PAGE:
When bringing a lawsuit for race discrimination, or any other type of discrimination claim for that matter, it is important to clearly identify who the relevant “employer” is. In many cases this will be obvious. But what about a situation in which an employment agency or multiple contractors are involved in the hiring process? How do you determine who may be liable for a particular act of alleged discrimination?
Judge Dismisses Security Guard's Lawsuit Against USTA
Consider this recent decision by a federal judge in Manhattan, Felder v. United States Tennis Association Incorporated. The plaintiff in this case is a 50-year-old African-American man who worked for a security company. This company was subcontracted by a second company, which in turn was contracted by the United States Tennis Association (USTA) to provide security for the U.S. Open and other events. According to the plaintiff, his supervisor initially told him he that would work the 2016 U.S. Open, but the USTA denied him credentials.
The plaintiff, representing himself without an attorney, accused the USTA of race and age discrimination. He also alleged the USTA declined to let him work the Open in “retaliation” for a previous discrimination claim that he settled against the USTA's security contractor. The USTA moved to dismiss the lawsuit, arguing among other things that no employer-employee relationship ever existed between itself and the plaintiff.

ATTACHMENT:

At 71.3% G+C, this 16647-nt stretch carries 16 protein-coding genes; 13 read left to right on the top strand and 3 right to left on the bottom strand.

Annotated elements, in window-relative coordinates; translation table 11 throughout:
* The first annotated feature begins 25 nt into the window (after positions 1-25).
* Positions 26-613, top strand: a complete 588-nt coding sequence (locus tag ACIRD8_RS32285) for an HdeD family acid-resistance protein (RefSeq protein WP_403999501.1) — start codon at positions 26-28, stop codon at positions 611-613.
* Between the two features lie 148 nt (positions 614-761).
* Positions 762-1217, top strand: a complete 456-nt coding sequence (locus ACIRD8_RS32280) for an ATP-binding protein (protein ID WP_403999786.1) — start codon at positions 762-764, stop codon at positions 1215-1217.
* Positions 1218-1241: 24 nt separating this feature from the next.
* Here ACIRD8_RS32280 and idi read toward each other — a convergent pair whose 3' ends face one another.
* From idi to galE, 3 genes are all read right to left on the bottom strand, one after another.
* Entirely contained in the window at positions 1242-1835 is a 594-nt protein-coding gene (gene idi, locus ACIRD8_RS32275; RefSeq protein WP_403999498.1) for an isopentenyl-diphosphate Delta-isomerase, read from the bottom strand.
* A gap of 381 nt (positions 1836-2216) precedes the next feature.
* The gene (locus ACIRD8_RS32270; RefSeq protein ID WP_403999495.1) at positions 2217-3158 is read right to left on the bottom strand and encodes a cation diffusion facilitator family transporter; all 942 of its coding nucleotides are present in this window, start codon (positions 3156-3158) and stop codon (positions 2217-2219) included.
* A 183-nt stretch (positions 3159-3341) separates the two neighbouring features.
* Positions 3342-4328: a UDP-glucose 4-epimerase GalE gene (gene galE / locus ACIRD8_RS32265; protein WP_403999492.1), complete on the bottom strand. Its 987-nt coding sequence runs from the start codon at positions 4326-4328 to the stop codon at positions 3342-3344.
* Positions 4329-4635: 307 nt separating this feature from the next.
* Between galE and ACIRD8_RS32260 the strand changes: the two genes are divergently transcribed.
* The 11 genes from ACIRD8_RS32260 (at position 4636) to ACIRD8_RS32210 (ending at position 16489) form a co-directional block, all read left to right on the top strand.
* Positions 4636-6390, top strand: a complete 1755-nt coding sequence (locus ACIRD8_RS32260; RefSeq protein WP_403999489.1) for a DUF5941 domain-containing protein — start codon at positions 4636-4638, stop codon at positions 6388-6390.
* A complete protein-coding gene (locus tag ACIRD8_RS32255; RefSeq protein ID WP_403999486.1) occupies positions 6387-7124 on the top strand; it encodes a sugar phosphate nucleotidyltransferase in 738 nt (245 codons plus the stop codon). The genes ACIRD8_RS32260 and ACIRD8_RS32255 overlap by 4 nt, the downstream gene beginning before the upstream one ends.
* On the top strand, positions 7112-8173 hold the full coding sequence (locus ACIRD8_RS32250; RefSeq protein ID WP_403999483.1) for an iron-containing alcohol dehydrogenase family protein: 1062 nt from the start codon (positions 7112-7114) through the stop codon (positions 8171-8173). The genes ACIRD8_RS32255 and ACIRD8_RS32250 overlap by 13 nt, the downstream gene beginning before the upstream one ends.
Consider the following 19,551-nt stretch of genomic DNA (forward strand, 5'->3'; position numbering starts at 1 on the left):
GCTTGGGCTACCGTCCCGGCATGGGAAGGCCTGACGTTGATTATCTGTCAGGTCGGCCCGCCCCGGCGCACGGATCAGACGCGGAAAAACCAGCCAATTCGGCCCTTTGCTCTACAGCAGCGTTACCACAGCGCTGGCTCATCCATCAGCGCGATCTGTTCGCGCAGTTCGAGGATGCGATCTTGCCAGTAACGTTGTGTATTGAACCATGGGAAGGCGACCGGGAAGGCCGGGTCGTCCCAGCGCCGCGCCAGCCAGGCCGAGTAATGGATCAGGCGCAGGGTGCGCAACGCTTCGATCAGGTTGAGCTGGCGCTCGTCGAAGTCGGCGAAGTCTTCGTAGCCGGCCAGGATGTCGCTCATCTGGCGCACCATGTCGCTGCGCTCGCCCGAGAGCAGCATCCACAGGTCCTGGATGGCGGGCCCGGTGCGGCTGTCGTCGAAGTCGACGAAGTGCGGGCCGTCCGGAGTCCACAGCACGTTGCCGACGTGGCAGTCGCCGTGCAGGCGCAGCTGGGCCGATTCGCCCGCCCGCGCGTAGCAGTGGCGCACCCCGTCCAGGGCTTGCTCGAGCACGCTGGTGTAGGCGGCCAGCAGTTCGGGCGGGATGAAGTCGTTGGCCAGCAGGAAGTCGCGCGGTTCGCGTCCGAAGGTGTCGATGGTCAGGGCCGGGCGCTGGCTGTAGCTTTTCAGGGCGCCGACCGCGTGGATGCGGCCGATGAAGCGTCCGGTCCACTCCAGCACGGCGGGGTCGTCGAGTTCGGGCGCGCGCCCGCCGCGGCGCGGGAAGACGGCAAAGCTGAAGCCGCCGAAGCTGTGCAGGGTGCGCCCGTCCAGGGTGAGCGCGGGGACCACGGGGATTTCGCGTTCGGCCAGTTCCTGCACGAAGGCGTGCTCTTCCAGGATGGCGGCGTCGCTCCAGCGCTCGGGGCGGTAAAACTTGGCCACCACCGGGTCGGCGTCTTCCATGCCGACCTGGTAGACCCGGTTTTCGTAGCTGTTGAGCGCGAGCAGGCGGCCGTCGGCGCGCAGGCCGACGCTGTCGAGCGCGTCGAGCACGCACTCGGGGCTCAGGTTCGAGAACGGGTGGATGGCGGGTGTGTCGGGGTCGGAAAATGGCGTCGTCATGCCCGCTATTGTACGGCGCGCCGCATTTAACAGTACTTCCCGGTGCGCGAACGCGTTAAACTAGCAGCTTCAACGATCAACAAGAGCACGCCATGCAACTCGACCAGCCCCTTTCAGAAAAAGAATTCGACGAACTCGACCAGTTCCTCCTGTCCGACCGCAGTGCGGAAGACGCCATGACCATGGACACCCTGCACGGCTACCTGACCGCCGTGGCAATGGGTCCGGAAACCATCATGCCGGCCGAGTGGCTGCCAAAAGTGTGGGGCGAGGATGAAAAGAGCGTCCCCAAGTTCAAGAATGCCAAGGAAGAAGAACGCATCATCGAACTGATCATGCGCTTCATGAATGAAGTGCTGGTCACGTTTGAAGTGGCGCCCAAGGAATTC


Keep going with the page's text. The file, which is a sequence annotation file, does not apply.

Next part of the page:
The judge agreed with the USTA. He explained that while a person may “assert employer liability against an entity that is not formally his or her employer,” there are certain legal standards that must still be met under what is known as the “joint employer” doctrine. This doctrine basically says that when “two nominally separate entities are actually part of a single integrated enterprise,” they can both be held liable for any acts of discrimination. In some cases, the joint employer doctrine can extend to “temporary employment or staffing agencies” that exercise joint control over hiring decisions.
The judge concluded that this did not cover the plaintiff's situation, at least as alleged in his lawsuit. The judge explained that “[a]pplication of the joint employer doctrine in the staffing agency context is plausible when the staffing agency has actually placed its employee with the third party, with whom it shares immediate control over the employee.” In this case, the plaintiff presented no evidence that the USTA “shared immediate control over him” with either the security contractor or the subcontractor that immediately employed him. Therefore his lawsuit against the USTA could not proceed.
Speak with a New York City Race and Nationality Discrimination Lawyer Today
Representing yourself in an employment discrimination case is never a good idea, especially when facing a large, well-funded employer. If you have any reason to suspect you were denied an employment opportunity on the basis of your race or age, you should speak with a qualified New York employment law attorney to learn more about your legal options. Contact the offices of White, Nisar & Hilferty, LLP, at (646) 760-6493 to schedule an initial consultation with a member of our legal team today.